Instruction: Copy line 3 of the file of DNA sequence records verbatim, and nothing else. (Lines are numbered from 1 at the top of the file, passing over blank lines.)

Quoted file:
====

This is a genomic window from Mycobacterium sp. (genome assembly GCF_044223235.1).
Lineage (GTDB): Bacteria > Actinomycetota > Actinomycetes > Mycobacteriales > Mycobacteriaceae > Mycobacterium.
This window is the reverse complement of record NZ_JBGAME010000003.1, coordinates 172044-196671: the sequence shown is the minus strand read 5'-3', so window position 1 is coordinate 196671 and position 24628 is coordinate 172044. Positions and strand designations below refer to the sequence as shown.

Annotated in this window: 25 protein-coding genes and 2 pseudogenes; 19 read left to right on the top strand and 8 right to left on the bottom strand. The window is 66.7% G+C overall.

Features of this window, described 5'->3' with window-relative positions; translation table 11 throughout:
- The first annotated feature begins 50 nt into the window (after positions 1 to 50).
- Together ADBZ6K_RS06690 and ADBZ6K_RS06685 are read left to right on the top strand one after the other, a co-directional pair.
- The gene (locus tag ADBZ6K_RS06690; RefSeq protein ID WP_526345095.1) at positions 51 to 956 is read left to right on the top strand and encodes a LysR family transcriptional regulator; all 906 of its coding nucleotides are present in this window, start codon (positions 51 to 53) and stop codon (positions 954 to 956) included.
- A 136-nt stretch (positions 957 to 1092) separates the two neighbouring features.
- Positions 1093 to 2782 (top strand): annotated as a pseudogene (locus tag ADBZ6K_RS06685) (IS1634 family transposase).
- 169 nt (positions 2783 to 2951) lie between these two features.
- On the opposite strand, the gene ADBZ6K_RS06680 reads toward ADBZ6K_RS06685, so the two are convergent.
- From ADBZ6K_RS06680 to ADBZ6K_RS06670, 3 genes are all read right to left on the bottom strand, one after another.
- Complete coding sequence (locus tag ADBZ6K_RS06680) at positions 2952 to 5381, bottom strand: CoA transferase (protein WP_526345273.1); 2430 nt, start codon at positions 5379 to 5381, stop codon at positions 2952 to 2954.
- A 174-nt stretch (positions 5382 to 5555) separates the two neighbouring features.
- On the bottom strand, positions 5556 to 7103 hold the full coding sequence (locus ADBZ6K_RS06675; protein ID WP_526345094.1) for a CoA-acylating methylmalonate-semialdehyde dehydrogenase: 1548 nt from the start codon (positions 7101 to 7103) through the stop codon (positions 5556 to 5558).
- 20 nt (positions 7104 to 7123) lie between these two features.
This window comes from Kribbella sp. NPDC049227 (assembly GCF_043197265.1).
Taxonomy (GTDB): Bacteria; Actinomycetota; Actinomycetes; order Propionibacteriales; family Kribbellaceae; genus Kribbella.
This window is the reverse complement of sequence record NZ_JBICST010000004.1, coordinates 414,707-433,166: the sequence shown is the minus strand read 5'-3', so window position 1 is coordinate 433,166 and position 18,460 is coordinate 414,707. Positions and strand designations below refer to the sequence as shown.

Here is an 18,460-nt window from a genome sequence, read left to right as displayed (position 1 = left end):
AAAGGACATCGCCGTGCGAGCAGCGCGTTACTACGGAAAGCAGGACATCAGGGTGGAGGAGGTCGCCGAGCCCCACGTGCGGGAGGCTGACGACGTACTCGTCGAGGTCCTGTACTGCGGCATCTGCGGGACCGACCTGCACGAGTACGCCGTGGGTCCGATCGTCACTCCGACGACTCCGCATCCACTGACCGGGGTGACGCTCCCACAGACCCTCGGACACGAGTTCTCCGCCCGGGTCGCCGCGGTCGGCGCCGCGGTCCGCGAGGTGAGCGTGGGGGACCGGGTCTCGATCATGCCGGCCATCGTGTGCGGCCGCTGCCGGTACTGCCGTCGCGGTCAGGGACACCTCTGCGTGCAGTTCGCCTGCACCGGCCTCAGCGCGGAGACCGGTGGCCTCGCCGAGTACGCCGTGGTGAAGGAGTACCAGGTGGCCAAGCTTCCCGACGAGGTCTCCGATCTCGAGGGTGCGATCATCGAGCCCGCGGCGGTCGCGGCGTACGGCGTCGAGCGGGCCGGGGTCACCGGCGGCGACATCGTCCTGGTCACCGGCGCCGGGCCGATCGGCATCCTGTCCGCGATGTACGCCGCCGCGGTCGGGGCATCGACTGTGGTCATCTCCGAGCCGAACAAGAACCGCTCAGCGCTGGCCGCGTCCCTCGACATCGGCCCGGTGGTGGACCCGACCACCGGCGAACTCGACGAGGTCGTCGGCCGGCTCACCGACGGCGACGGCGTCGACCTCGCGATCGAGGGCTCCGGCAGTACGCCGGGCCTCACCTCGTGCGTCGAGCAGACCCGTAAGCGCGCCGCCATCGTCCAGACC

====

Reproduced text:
This window is the reverse complement of record NZ_JBGAME010000003.1, coordinates 172044-196671: the sequence shown is the minus strand read 5'-3', so window position 1 is coordinate 196671 and position 24628 is coordinate 172044. Positions and strand designations below refer to the sequence as shown.